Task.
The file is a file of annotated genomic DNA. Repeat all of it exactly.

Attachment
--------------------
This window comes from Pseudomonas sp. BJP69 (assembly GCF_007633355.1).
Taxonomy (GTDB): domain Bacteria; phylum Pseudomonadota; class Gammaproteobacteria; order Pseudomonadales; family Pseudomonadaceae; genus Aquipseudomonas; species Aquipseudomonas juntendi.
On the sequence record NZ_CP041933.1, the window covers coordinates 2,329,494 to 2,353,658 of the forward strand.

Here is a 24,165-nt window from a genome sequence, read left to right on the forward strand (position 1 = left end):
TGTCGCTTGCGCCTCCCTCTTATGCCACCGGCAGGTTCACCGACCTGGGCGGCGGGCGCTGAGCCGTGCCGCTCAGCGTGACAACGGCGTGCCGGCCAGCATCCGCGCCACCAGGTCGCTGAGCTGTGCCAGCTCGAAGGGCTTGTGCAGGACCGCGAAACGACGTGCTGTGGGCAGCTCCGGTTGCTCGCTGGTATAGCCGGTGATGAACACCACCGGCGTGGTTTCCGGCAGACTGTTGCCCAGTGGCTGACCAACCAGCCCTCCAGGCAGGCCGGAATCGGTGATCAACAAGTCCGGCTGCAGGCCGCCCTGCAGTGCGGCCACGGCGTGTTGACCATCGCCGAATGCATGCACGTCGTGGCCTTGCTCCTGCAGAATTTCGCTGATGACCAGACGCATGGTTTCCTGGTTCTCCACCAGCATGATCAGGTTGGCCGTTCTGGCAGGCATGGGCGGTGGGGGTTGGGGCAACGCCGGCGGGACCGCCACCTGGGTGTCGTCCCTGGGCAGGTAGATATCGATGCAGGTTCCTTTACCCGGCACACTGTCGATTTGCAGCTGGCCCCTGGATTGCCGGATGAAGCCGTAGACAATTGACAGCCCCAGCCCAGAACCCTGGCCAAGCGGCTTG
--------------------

This window comes from Pseudomonas sp. BJP69 (assembly GCF_007633355.1).
Taxonomy (GTDB): domain Bacteria; phylum Pseudomonadota; class Gammaproteobacteria; order Pseudomonadales; family Pseudomonadaceae; genus Aquipseudomonas; species Aquipseudomonas juntendi.
On the sequence record NZ_CP041933.1, the window covers coordinates 2,329,494 to 2,353,658 of the forward strand.

Here is a 24,165-nt window from a genome sequence, read left to right on the forward strand (position 1 = left end):
TGTCGCTTGCGCCTCCCTCTTATGCCACCGGCAGGTTCACCGACCTGGGCGGCGGGCGCTGAGCCGTGCCGCTCAGCGTGACAACGGCGTGCCGGCCAGCATCCGCGCCACCAGGTCGCTGAGCTGTGCCAGCTCGAAGGGCTTGTGCAGGACCGCGAAACGACGTGCTGTGGGCAGCTCCGGTTGCTCGCTGGTATAGCCGGTGATGAACACCACCGGCGTGGTTTCCGGCAGACTGTTGCCCAGTGGCTGACCAACCAGCCCTCCAGGCAGGCCGGAATCGGTGATCAACAAGTCCGGCTGCAGGCCGCCCTGCAGTGCGGCCACGGCGTGTTGACCATCGCCGAATGCATGCACGTCGTGGCCTTGCTCCTGCAGAATTTCGCTGATGACCAGACGCATGGTTTCCTGGTTCTCCACCAGCATGATCAGGTTGGCCGTTCTGGCAGGCATGGGCGGTGGGGGTTGGGGCAACGCCGGCGGGACCGCCACCTGGGTGTCGTCCCTGGGCAGGTAGATATCGATGCAGGTTCCTTTACCCGGCACACTGTCGATTTGCAGCTGGCCCCTGGATTGCCGGATGAAGCCGTAGACAATTGACAGCCCCAGCCCAGAACCCTGGCCAAGCGGCTTG